In this study we show that activation of CREB in CF promotes growth stimulatory effects, leading to TNF-α-mediated WISP1 induction and WISP1-dependent fibroblast proliferation. The discovery that TNF-α/WISP1 signaling stimulates collagen synthesis and fibroblast proliferation indicates a potential role for this pathway in post-MI cardiac remodeling and fibrosis.

One interesting observation in this study is that TNF-α induces WISP1 expression in a delayed manner. Although TNF-α-dependent ERK1/2 and CREB activations occurred earlier, up-regulation in WISP1 expression was detected at 12 h, suggesting that either an intermediate factor induced by TNF-α or co-factors that influence CREB-mediated transcription might contribute to this delayed induction. In fact, our unpublished observations showed that TNF-α induces PDGF-B expression in fibroblasts. Because PDGF stimulates CREB phosphorylation and nuclear translocation (60), it is possible that TNF-α-mediated PDGF-B might in part contribute to delayed WISP1 expression. We are expanding our studies by investigating the effects of TNF-α in cardiac fibroblasts by microarray analysis. It is also possible that the delay in CRE-mediated transcription could be because of the presence of inhibitors of CREB, which might dimerize with and inactivate CREB (61), or the presence of high levels of intracellular phosphatases that reverse CREB phosphorylation (62, 63). These inhibitors would need to be down-regulated before CREB can exert its effect. In addition, several additional factors might have contributed to delayed WISP1 induction in cardiac fibroblasts. For example, TNF-α is known to suppress TCF/LEF (64). Although TCF has been shown not to significantly alter WISP1 induction at basal levels (27), it might cooperate with CREB in enhancing WISP1 transcription. Furthermore, TNF-α is known to suppress intracellular levels of β-catenin (64), a key transducer of the Wnt signaling pathway. Thus, suppression of β-catenin might delay WISP1 transcription. Furthermore, suppressed nuclear β-catenin levels might reduce its interaction with the TCF/LEF and subsequent transcription of WISP1. Thus, TNF-α may stimulate activation and cross-talk of multiple signal transduction pathways and, thus, play an important role in regulating WISP1 transcription. Studies are in progress to unravel these interactions.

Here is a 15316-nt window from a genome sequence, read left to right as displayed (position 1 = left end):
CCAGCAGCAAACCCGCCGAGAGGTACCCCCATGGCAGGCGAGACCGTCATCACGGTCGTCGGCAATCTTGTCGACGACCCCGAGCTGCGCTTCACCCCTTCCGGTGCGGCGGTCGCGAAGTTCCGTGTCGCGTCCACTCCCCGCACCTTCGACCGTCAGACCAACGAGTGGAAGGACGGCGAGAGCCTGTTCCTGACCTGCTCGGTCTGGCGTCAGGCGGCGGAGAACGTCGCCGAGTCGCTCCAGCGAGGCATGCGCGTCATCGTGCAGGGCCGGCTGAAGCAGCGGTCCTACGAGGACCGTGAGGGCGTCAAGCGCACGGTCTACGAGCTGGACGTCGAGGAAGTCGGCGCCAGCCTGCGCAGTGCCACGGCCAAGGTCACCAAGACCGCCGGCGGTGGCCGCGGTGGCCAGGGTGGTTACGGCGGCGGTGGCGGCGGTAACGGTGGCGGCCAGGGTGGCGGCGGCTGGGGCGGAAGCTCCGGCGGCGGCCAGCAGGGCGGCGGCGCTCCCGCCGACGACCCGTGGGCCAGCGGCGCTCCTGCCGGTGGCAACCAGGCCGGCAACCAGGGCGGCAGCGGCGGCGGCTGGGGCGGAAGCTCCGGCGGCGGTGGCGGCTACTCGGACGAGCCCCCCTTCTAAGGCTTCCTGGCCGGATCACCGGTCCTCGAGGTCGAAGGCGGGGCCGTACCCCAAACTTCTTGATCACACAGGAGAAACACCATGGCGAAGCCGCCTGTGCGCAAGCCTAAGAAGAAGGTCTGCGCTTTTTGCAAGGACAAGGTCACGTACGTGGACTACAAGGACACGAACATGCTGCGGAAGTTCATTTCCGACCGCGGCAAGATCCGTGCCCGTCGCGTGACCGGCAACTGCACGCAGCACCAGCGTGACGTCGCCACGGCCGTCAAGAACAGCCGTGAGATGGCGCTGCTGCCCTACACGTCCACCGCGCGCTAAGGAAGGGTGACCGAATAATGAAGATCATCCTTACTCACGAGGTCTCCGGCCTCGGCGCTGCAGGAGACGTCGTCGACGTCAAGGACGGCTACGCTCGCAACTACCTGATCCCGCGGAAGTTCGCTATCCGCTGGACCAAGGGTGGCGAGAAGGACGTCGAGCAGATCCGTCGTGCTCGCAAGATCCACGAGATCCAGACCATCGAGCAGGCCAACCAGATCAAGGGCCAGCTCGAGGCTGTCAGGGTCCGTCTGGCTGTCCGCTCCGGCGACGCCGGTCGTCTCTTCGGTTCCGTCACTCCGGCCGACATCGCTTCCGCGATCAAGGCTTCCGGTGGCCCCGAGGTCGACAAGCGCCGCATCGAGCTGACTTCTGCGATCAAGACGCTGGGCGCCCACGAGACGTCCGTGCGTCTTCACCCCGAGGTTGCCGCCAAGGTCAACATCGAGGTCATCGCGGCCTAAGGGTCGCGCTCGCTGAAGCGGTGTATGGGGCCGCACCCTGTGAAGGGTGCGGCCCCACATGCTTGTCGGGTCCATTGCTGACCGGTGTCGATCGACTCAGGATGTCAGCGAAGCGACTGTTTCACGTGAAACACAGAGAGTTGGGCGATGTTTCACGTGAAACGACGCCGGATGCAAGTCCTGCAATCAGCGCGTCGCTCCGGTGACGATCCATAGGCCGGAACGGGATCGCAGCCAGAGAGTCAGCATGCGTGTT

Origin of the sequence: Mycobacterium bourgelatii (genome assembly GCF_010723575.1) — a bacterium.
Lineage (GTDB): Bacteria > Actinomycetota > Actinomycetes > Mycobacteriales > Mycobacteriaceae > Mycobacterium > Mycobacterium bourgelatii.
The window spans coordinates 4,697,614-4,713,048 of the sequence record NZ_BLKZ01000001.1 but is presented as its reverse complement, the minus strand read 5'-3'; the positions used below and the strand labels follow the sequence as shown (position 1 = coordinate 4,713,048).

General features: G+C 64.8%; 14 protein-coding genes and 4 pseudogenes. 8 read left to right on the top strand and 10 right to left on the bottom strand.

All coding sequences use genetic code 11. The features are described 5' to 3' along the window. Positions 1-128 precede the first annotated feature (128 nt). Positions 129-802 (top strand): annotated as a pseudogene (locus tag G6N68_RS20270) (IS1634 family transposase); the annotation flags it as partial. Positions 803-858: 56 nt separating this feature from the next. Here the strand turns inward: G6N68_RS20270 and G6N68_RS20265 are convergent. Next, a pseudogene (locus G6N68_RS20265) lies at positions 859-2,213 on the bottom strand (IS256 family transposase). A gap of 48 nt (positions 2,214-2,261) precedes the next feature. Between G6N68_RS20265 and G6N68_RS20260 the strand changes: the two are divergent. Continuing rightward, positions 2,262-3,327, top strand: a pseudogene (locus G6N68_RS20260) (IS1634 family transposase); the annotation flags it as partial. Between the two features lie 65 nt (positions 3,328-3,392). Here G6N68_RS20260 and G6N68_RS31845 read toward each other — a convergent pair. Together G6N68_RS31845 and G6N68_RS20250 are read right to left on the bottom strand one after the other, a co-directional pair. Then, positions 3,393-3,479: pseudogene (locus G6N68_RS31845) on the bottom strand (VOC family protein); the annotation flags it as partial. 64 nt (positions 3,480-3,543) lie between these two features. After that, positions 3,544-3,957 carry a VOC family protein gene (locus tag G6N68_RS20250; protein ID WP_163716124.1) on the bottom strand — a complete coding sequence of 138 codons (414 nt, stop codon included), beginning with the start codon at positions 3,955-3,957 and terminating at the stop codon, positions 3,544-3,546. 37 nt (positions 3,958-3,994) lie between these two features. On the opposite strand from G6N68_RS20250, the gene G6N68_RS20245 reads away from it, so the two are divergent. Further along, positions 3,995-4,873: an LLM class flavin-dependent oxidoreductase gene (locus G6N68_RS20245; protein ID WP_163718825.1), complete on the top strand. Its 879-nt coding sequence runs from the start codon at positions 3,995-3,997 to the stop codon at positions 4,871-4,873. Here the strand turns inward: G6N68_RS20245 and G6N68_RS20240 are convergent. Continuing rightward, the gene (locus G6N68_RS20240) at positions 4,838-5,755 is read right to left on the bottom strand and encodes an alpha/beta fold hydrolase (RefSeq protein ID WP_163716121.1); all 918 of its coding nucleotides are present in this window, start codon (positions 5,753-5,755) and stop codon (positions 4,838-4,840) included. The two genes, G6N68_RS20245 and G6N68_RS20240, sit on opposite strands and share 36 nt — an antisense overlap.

TNF-α is also known to potently activate NF-κB in various cell types, and the ability of TNF-α to regulate cellular gene expression in most instances is attributed to activation of NF-κB-dependent signaling. Results in the present study show that, indeed, TNF-α activates NF-κB, and although its inhibition attenuates κB-responsive MMP9 expression, the expression of WISP1 is not significantly modulated. Furthermore, no potential/putative κB binding site(s) was identified in WISP1 5′-untranslated region (~2 kilobases from transcription start site). However, we do not rule out the possibility that NF-κB activation might influence WISP1 expression in a cell type- and stimulus-specific manner by cooperating or competing with the CREB co-activator CREB-binding protein (65). Together, our studies suggest that NF-κB, although activated, is not a significant modulator of WISP1 expression in TNF-α-treated CF.